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The Privacy Advisor | Court Rules Irish DPC Must Investigate Schrems: What Does That Look Like? Related reading: Safe Harbor Fallout: Israel’s DPA Revokes Prior Authorization

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What Judge Gerald Hogan described as a case of “transcendent international importance” returned to the Irish High Court for the last time today. More than a year ago, the same judge had referred questions in Schrems v. Data Protection Commissioner to the Court of Justice of the European Union (CJEU) in Luxembourg. Those questions asked whether the Irish Data Protection Commissioner (DPC) could investigate Max Schrems' compliant that Facebook was transferring his personal data to the U.S. The CJEU went further than simply answering the questions it was asked and went on to find invalid the “Safe Harbour Decision” under which this data was being transferred.   

Because this Safe Harbour Decision appeared to permit these trans-Atlantic transfers, the Irish DPC had originally held that Schrems' complaint was “frivolous and vexatious." This rather unfortunate phrase is to be found in Section 10 of the Irish Data Protection Acts. The Irish Courts have clarified that the use of this phrase does not meant that a complaint was “foolish or silly” but rather that it was “ … futile, misconceived or hopeless."  And until the CJEU held that the Safe Harbour Decision was invalid, it was clear that the DPC did not have a basis for investigating Schrems' compliant. 

That decision was today quashed by the High Court. And the DPC’s investigation of Schrems' complaint will now proceed. Counsel for Schrems did express concern that this investigation would be “long-fingered," however counsel for the DPC responded that there was “no question” of this happening. Judge Hogan declined to make an order directing that the DPC conduct an investigation  “ … as she had said she would do so with all due speed.”  Hogan declined to express any further views on the matter, though he did award Schrems his costs. 

Facebook had applied to be joined as a party to the case, but did not proceed with its application as the proceedings were effectively at an end.

What happens now?

The DPC’s investigation will now commence under section 10 of the Irish Data Protection Act.  Those acts require that the DPC endeavors to arrange for the “amicable resolution” of Schrems' compliant, but the DPC’s inability to arrange for such a resolution cannot block her investigation. Those acts go onto provide that the DPC may “ … carry out or cause to be carried out such investigation as … she considers appropriate in order to ensure compliance with the … Act and to identify any contravention thereof.”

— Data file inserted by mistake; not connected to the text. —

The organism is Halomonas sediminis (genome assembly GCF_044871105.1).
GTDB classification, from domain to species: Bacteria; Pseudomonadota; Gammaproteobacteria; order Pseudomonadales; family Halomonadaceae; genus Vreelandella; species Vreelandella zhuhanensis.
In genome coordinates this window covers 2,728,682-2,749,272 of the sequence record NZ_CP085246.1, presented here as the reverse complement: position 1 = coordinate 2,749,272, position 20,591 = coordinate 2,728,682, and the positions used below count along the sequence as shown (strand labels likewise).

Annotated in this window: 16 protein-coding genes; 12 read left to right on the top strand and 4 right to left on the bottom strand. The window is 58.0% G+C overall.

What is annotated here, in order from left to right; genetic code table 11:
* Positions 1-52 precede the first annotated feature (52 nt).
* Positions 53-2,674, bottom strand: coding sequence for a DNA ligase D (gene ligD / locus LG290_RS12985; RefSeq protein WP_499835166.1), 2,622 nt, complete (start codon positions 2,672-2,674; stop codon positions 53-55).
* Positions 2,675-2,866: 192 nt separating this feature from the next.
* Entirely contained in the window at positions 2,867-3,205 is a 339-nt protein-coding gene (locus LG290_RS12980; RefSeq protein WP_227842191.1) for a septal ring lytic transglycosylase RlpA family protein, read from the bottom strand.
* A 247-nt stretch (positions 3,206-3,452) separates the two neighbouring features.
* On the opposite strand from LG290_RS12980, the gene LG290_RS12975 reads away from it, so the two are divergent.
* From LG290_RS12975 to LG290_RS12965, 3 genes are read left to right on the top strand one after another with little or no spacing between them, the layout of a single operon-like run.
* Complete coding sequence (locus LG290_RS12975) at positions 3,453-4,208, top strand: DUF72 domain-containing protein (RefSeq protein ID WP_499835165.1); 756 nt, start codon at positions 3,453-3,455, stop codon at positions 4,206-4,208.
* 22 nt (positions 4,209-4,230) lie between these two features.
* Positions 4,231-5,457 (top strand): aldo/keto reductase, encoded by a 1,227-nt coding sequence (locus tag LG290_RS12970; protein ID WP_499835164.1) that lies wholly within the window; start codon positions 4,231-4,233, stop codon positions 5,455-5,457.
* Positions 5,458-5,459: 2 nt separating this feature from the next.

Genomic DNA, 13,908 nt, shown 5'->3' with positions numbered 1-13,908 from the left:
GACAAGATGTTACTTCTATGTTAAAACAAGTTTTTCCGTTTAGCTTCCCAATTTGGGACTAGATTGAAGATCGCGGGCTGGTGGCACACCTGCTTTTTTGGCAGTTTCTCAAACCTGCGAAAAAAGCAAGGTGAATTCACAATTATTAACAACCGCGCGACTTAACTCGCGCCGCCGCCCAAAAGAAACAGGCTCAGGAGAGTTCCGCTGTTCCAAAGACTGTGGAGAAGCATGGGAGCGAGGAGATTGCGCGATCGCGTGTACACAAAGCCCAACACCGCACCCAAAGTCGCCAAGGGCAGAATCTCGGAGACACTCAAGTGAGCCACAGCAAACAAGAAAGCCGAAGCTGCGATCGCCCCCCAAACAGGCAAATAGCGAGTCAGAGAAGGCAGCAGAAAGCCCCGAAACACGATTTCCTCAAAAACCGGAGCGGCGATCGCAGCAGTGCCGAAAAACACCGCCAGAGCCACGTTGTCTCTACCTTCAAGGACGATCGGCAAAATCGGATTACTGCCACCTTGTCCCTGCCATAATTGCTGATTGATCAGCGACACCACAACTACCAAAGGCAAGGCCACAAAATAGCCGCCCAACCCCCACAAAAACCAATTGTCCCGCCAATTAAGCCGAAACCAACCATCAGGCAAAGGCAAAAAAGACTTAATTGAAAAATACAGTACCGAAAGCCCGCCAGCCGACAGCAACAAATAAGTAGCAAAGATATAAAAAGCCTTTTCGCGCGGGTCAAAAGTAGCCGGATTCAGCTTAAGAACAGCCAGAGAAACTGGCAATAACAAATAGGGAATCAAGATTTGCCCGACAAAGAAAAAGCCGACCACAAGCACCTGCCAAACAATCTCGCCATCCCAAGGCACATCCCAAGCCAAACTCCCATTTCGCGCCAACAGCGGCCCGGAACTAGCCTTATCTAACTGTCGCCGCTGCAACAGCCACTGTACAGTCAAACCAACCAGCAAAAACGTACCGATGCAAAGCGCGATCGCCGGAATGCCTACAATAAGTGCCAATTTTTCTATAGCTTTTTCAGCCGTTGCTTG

The complaint made by  Schrems is basically that Facebook is transferring data outside the European Economic Area contrary to section 11 of the Irish Data Protection Acts. The DPC’s investigation of this complaint may break down into three stages.

First, the DPC may have to consider whether the “the data subject has given his or her consent to the transfer” or “the transfer is necessary for the performance of a contract between the data subject and the data controller.”  If this is the case, then the prohibition on transfers outside the EEA may not apply. This therefore means that the DPC may have to consider the terms and conditions that Schrems agreed to when he signed up to Facebook. 

Secondly, the DPC may have to consider whether the U.S. “ … ensures an adequate level of protection for the privacy and the fundamental rights and freedoms of data subjects in relation to the processing of personal data having regard to all the circumstances surrounding the transfer …”  In considering this question, the DPC will have to consider a variety of factors before making her decision, such as: the nature of the data; the purposes for which are to be processed; the country of destination of the data; the law in force in that country; any security measures taken in respect of the data in that country, and the international obligations of that country.

Finally, before the DPC can issue a Notice prohibiting transfers outside the EEA she must “ … consider whether the transfer would be likely to cause damage or distress to any person and have regard to the desirability of facilitating international transfers of data.”

So the DPC has a lot to consider, and the consideration of these issues may take some time.  

photo credit: Dublin (46) via photopin (license)

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